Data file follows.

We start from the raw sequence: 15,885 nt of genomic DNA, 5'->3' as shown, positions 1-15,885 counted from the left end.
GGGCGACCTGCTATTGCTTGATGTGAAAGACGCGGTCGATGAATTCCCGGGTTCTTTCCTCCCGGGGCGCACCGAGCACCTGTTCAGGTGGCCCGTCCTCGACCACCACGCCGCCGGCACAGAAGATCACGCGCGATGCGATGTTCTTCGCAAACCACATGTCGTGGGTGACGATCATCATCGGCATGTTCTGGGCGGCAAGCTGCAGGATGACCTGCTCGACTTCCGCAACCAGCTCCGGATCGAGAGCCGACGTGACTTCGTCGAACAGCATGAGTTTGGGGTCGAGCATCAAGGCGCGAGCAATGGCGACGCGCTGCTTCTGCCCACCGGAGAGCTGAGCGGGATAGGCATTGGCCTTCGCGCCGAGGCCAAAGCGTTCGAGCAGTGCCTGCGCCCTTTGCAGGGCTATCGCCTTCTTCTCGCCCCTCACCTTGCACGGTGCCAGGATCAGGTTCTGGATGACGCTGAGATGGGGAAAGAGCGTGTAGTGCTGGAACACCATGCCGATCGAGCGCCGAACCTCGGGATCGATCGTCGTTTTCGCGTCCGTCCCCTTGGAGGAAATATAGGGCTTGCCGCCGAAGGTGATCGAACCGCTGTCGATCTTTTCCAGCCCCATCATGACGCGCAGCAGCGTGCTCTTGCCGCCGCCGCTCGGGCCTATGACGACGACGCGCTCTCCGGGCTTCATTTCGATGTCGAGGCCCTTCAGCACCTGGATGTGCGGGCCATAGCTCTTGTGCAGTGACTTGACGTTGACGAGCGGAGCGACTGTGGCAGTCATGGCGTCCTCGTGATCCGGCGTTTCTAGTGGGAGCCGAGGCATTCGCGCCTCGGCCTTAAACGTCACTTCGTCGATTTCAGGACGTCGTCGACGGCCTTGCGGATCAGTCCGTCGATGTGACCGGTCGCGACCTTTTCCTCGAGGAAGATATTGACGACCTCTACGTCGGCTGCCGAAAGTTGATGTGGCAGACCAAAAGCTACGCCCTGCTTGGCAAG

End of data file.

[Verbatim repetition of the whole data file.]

We start from the raw sequence: 15,885 nt of genomic DNA, 5'->3' as shown, positions 1-15,885 counted from the left end.
GGGCGACCTGCTATTGCTTGATGTGAAAGACGCGGTCGATGAATTCCCGGGTTCTTTCCTCCCGGGGCGCACCGAGCACCTGTTCAGGTGGCCCGTCCTCGACCACCACGCCGCCGGCACAGAAGATCACGCGCGATGCGATGTTCTTCGCAAACCACATGTCGTGGGTGACGATCATCATCGGCATGTTCTGGGCGGCAAGCTGCAGGATGACCTGCTCGACTTCCGCAACCAGCTCCGGATCGAGAGCCGACGTGACTTCGTCGAACAGCATGAGTTTGGGGTCGAGCATCAAGGCGCGAGCAATGGCGACGCGCTGCTTCTGCCCACCGGAGAGCTGAGCGGGATAGGCATTGGCCTTCGCGCCGAGGCCAAAGCGTTCGAGCAGTGCCTGCGCCCTTTGCAGGGCTATCGCCTTCTTCTCGCCCCTCACCTTGCACGGTGCCAGGATCAGGTTCTGGATGACGCTGAGATGGGGAAAGAGCGTGTAGTGCTGGAACACCATGCCGATCGAGCGCCGAACCTCGGGATCGATCGTCGTTTTCGCGTCCGTCCCCTTGGAGGAAATATAGGGCTTGCCGCCGAAGGTGATCGAACCGCTGTCGATCTTTTCCAGCCCCATCATGACGCGCAGCAGCGTGCTCTTGCCGCCGCCGCTCGGGCCTATGACGACGACGCGCTCTCCGGGCTTCATTTCGATGTCGAGGCCCTTCAGCACCTGGATGTGCGGGCCATAGCTCTTGTGCAGTGACTTGACGTTGACGAGCGGAGCGACTGTGGCAGTCATGGCGTCCTCGTGATCCGGCGTTTCTAGTGGGAGCCGAGGCATTCGCGCCTCGGCCTTAAACGTCACTTCGTCGATTTCAGGACGTCGTCGACGGCCTTGCGGATCAGTCCGTCGATGTGACCGGTCGCGACCTTTTCCTCGAGGAAGATATTGACGACCTCTACGTCGGCTGCCGAAAGTTGATGTGGCAGACCAAAAGCTACGCCCTGCTTGGCAAG